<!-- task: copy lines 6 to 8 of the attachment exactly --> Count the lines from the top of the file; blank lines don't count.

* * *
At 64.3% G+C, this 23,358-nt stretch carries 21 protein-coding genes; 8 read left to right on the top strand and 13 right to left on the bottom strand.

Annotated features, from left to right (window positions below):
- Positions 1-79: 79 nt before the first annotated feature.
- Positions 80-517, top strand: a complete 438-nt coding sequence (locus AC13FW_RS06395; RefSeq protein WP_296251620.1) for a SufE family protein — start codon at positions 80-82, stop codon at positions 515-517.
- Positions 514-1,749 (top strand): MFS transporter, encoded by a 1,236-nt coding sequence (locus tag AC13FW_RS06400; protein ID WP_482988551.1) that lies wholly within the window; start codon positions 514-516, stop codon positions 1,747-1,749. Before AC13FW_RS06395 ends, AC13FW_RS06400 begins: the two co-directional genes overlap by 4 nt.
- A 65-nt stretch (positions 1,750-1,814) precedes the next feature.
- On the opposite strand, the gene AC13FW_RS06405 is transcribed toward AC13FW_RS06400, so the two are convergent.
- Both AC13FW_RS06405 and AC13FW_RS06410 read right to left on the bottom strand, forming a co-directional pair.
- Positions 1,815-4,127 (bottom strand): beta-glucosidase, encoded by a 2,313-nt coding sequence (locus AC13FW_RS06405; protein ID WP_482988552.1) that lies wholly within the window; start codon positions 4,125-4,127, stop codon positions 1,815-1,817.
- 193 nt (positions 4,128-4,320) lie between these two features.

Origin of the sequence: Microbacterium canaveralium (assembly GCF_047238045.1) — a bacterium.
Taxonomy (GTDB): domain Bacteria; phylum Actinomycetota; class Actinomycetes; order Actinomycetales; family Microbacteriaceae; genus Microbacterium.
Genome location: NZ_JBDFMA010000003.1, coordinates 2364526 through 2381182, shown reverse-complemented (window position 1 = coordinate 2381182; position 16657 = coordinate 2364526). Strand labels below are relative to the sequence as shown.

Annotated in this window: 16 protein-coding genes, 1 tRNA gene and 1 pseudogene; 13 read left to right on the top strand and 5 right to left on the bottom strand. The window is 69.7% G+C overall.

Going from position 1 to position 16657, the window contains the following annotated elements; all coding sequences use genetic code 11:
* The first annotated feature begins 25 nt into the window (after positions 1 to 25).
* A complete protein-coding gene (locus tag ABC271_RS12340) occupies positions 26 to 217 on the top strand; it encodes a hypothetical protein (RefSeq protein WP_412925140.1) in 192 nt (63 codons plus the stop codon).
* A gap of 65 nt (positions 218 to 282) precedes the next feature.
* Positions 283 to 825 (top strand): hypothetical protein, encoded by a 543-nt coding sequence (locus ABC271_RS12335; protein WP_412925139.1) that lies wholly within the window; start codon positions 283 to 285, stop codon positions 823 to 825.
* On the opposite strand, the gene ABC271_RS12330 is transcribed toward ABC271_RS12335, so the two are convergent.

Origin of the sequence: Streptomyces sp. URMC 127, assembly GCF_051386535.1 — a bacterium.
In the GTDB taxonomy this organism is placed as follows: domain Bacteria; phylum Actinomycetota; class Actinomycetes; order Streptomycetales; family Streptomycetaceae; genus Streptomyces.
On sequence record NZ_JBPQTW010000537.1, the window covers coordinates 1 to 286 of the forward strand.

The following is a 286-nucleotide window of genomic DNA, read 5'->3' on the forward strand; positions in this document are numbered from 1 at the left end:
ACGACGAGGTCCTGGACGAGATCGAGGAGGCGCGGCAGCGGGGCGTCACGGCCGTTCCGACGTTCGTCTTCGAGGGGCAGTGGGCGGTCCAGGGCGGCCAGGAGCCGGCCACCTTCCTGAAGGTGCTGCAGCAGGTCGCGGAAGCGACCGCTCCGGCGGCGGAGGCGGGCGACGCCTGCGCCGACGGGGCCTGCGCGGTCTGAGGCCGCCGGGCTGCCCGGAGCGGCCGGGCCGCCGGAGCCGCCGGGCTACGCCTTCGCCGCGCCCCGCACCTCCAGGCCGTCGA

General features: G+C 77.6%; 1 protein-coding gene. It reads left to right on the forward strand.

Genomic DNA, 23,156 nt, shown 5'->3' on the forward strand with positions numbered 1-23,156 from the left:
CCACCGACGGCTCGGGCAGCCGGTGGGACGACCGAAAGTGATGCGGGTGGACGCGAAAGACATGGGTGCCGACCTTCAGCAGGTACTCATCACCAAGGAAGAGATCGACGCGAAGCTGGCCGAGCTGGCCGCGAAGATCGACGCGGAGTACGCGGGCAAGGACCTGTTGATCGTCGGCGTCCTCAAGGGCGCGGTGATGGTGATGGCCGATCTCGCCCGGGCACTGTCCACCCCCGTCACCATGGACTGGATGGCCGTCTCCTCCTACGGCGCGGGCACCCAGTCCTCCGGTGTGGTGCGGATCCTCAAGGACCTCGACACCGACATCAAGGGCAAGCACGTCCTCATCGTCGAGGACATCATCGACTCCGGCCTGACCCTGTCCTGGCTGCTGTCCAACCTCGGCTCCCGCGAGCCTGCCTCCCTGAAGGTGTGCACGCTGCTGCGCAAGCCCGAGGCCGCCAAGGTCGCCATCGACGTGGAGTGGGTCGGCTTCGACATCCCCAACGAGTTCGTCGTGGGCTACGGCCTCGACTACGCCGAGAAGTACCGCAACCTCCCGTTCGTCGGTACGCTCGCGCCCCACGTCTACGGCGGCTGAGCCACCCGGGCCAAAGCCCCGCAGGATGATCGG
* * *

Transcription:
- A 65-nt stretch (positions 1,750-1,814) precedes the next feature.
- On the opposite strand, the gene AC13FW_RS06405 is transcribed toward AC13FW_RS06400, so the two are convergent.
- Both AC13FW_RS06405 and AC13FW_RS06410 read right to left on the bottom strand, forming a co-directional pair.